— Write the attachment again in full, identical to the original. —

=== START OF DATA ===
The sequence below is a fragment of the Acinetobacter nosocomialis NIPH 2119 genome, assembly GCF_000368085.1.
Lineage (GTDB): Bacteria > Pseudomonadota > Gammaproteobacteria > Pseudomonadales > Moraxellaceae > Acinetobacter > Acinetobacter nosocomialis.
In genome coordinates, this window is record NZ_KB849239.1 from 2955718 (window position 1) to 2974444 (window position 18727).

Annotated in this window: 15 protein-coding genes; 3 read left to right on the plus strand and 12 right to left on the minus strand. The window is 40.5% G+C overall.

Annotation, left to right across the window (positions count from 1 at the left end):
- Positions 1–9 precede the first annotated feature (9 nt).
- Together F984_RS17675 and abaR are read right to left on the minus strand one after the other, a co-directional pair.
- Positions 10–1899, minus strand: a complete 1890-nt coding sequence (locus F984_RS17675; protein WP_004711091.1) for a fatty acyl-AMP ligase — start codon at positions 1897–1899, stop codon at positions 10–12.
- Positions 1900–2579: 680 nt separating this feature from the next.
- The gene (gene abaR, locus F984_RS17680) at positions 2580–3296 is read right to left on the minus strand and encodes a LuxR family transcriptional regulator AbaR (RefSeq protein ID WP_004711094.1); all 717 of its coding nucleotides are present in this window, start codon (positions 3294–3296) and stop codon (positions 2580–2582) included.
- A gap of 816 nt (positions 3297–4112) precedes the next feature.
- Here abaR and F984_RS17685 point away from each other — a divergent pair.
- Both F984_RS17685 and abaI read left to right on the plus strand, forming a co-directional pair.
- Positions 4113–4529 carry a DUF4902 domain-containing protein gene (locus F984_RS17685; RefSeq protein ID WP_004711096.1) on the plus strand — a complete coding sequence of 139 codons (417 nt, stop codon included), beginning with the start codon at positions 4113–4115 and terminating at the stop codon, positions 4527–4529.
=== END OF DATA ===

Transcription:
The sequence below is a fragment of the Acinetobacter nosocomialis NIPH 2119 genome, assembly GCF_000368085.1.
Lineage (GTDB): Bacteria > Pseudomonadota > Gammaproteobacteria > Pseudomonadales > Moraxellaceae > Acinetobacter > Acinetobacter nosocomialis.
In genome coordinates, this window is record NZ_KB849239.1 from 2955718 (window position 1) to 2974444 (window position 18727).

Annotated in this window: 15 protein-coding genes; 3 read left to right on the plus strand and 12 right to left on the minus strand. The window is 40.5% G+C overall.

Annotation, left to right across the window (positions count from 1 at the left end):
- Positions 1–9 precede the first annotated feature (9 nt).
- Together F984_RS17675 and abaR are read right to left on the minus strand one after the other, a co-directional pair.
- Positions 10–1899, minus strand: a complete 1890-nt coding sequence (locus F984_RS17675; protein WP_004711091.1) for a fatty acyl-AMP ligase — start codon at positions 1897–1899, stop codon at positions 10–12.
- Positions 1900–2579: 680 nt separating this feature from the next.
- The gene (gene abaR, locus F984_RS17680) at positions 2580–3296 is read right to left on the minus strand and encodes a LuxR family transcriptional regulator AbaR (RefSeq protein ID WP_004711094.1); all 717 of its coding nucleotides are present in this window, start codon (positions 3294–3296) and stop codon (positions 2580–2582) included.
- A gap of 816 nt (positions 3297–4112) precedes the next feature.
- Here abaR and F984_RS17685 point away from each other — a divergent pair.
- Both F984_RS17685 and abaI read left to right on the plus strand, forming a co-directional pair.
- Positions 4113–4529 carry a DUF4902 domain-containing protein gene (locus F984_RS17685; RefSeq protein ID WP_004711096.1) on the plus strand — a complete coding sequence of 139 codons (417 nt, stop codon included), beginning with the start codon at positions 4113–4115 and terminating at the stop codon, positions 4527–4529.